Indexes designed to reduce risk of falling farmland value

It isn’t a big risk in any one year of farming, but farmland value is the biggest risk to a farmer’s overall lifetime wealth.

An American financial risk management developer is looking for a way to hedge that risk by creating farmland price indexes that can serve as the basis for farmland derivatives.

“I just don’t see anything that’s as strategically important as farmland,” said Paul Kanitra, founder of PeakSoil Indexes, which offers farmland sales indexes for a number of U.S. states including Iowa, as well as a Saskatchewan farmland index.

Kanitra’s indexes aren’t designed primarily for farmers, but I can see them acting as the basis for land value protections that many farmers might want to use.

Often the only things a farmer has left after a lifetime of farming is farmland and some worn-out machinery. As a result, anything that could substantially reduce the value of the land is a huge risk to a farmer’s retirement.

However, until now it has been hard for farmers to reduce that risk.

The value at risk has become astronomical as land prices escalate.

For example, a farmer who is approaching retirement with $10 million worth of land that drops in value by 25 percent will potentially be out $2.5 million. When land makes up 90 percent of a farmer’s net value, that kind of a reduction could mean a big difference in the farmer’s retirement lifestyle.

For younger farmers, a drastic decline in farmland value could destroy the financial basis of the farm and make it hard to expand.

Kanitra’s farmland value indexes aren’t based on surveys of what people say farmland is selling for — it’s actual sales prices.

He wouldn’t tell me exactly how he gets those hard numbers, but assured me they are actual dollar values of real sales.

With enough data points and representative farming areas, such as Iowa and Saskatchewan, Kanitra thinks his indexes can become the underpinning mechanism on which financial instruments could be designed.

Kanitra said over-the-counter products are the most likely first users of the indexes, but even farmland futures contracts could eventually be designed with the indexes as bases.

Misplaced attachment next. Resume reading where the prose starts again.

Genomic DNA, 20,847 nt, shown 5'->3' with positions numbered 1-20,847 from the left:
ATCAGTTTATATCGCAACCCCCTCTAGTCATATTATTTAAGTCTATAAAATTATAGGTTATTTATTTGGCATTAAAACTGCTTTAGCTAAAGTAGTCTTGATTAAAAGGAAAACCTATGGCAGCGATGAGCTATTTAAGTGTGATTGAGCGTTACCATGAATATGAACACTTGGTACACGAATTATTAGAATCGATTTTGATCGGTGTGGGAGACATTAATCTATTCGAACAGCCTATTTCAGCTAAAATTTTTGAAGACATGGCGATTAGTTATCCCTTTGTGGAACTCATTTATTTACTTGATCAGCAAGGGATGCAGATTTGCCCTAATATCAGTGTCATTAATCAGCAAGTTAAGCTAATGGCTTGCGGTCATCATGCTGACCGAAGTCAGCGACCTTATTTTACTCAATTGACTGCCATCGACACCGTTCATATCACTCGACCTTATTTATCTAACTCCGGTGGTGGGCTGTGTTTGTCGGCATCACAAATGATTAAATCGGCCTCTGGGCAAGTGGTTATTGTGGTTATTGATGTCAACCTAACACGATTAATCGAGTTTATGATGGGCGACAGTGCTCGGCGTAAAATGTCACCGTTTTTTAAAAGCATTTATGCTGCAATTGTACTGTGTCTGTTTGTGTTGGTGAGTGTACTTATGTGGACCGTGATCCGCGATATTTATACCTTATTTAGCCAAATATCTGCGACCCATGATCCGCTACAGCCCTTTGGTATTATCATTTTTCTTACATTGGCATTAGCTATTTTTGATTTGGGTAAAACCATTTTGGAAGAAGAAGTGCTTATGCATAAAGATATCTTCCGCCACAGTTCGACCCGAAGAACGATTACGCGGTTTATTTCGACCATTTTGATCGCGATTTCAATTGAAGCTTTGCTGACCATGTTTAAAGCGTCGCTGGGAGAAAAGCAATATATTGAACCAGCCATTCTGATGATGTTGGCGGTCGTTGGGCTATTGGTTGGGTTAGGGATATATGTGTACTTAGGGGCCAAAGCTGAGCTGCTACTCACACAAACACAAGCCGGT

Kanitra sees institutions such as banks and investment funds will want to use farmland value derivatives because they often have significant exposure to swings in farmland values but no good way to hedge the risk.

He also sees the indexes as foundations for instruments that will allow investment funds and other speculators to invest in farmland values without actually having to buy the land. Most of those funds don’t want to own land, but it’s now the only good way to directly invest in farmland values.

This is an interesting subject for me because in 2006 I asked famed commodity investor and guru Jim Rogers about the possibility of creating farmland derivatives when I met him in New York. He explained to me the daunting challenges of finding a way to do it with common derivative instruments.

He launched his farmland investment fund a few years later, and various other farmland investment funds have been launched around the world. However, almost all are based on buying and holding real farmland.

Kanitra hopes his indexes can help develop farmland derivatives that investors could use to invest in farmland values without becoming landlords.

I imagine farmers will most likely see these indexes, if they work well, indirectly. They will probably be operating in the background, behind various contracts or forms of insurance offered by their bankers or other financial institutions.

In whatever way they end up working, if they begin offering a way for farmers to hedge their massive exposure to farmland values, they will be a big step closer to being able to reduce a massive risk that now hardly gets noticed.

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